The vehicle manufacturer has partnered with Douze Cycles, a French cargo bike maker, and will soon start selling the cycles in car showrooms.
Studies have shown that the fastest (and greenest) way to deliver goods across a city is by cargo bike. “The cargo bike will become a major player in city centre mobility,” predicted Geoffroy Roux de Bézieux of Douze Cycles.
Image: Douze Cycles
When it goes live next year, Seagreen wind farm will break records: Scotland’s largest, the world’s deepest. And this week the scale of the project was revealed as photos emerged of the foundations at dock before they were towed out to the North Sea.
The same height as Big Ben, they will host turbines that will stand almost as high as The Shard building in London. SSE, one of the firms behind the project, said the £3bn wind farm will produce enough energy to power 1.6m homes.
“We are entering a golden age for clean energy in this country,” said Alistair Phillips-Davies, SSE’s chief executive. “Seagreen shows that net zero isn’t just about climate change. It’s about creating jobs, delivering major clean infrastructure, regenerating rural communities and ultimately helping us secure our own energy future.”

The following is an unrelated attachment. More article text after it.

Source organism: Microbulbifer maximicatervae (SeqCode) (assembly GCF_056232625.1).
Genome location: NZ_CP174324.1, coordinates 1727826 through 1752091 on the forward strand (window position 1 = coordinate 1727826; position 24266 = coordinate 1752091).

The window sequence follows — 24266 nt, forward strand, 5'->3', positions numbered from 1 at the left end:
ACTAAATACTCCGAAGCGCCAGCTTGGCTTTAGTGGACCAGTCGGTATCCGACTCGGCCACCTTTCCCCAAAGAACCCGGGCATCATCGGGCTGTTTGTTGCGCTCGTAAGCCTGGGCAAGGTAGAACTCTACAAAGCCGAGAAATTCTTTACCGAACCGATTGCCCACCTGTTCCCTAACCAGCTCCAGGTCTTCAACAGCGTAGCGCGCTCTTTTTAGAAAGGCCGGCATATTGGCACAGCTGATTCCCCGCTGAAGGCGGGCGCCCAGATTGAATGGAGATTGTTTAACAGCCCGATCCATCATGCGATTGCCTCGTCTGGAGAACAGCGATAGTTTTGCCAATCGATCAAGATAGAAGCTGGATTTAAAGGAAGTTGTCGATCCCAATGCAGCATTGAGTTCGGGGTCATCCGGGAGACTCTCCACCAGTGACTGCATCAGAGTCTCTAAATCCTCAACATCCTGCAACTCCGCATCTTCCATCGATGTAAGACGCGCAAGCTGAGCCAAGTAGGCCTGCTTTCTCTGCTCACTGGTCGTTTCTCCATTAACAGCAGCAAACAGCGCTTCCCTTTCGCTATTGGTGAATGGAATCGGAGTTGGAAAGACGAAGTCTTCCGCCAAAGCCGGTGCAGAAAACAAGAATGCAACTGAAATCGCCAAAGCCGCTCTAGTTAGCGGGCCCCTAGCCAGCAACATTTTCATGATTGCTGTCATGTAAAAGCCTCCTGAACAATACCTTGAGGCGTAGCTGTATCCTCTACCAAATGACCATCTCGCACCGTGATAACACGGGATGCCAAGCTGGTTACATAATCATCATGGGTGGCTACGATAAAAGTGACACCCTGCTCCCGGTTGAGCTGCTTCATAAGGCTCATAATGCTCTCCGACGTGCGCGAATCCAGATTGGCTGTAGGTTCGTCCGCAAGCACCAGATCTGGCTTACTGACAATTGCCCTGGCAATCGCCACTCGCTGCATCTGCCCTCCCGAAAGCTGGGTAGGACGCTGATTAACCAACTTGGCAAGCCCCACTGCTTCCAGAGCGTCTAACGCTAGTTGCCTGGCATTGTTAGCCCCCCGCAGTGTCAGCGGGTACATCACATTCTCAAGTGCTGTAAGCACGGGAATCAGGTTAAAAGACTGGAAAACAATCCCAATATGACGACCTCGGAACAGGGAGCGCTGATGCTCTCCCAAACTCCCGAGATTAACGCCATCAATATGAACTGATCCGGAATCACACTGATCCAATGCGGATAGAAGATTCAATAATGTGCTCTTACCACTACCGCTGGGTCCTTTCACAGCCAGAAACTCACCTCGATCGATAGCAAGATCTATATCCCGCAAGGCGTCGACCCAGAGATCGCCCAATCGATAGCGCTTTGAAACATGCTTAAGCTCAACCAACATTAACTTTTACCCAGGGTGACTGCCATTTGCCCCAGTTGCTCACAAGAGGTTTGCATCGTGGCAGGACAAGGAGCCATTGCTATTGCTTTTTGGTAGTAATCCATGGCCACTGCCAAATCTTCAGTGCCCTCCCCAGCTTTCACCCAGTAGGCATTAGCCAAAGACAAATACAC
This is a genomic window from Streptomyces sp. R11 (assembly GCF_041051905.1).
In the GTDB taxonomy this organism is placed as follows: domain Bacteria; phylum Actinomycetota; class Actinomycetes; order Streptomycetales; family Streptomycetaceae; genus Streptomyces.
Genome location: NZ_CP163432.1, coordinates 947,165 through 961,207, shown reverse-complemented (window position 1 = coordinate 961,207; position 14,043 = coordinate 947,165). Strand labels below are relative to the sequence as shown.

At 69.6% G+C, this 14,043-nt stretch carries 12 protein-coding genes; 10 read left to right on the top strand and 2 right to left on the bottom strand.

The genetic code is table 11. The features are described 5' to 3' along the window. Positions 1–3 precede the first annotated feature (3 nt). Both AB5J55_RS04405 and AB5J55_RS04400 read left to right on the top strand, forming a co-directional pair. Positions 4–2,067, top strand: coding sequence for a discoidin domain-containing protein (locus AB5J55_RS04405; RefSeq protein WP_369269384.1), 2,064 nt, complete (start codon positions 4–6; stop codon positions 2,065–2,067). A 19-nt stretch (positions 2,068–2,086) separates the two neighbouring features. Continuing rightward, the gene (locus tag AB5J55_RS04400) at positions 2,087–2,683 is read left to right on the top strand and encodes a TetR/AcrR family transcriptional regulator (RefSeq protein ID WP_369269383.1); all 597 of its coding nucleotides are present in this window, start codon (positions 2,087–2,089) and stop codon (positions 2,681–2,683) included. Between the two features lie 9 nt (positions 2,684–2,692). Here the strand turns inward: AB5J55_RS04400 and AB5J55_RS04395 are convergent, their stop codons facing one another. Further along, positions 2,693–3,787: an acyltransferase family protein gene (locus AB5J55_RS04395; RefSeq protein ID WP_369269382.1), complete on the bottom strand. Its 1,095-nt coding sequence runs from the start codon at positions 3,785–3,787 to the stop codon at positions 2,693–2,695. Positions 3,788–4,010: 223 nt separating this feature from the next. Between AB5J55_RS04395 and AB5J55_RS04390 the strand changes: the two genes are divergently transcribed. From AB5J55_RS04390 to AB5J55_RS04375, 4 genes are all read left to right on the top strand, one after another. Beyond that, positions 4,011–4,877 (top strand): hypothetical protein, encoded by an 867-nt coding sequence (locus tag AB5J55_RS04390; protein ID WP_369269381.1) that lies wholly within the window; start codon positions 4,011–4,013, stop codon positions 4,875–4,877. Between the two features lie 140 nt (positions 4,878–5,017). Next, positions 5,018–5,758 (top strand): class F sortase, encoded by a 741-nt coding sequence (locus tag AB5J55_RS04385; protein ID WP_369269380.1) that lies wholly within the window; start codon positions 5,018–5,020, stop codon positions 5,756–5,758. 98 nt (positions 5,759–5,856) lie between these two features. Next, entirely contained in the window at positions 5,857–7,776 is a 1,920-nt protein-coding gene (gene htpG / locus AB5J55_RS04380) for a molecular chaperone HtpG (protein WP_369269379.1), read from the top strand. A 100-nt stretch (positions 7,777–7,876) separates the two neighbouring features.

Image: Stuart Nicol
As the holiday kicks off, Spain has launched a body positivity campaign, declaring all shapes and sizes are welcome on its beaches.
The campaign features illustrations of women of diverse body sizes with the caption “the summer is also ours”.
“All bodies are valid and we have the right to enjoy life as we are, without guilt or shame,” Irene Montero, minister for equality, tweeted.
However, the campaign has since been accused of using images of models without their consent.
Image: Instituto de las Mujeres
In a bizarre lightbulb moment, scientists have stumbled on a new way of catching scallops: underwater disco lights.
The LEDs were intended to lure crabs, but instead brought scallops flocking.
The discovery is potentially positive news as commercial scallop fishing devastates the environment because it involves dredging the seafloor.
Get more on the story here.
Image: Dimitris Vetsikas
Main image: The Ocean Cleanup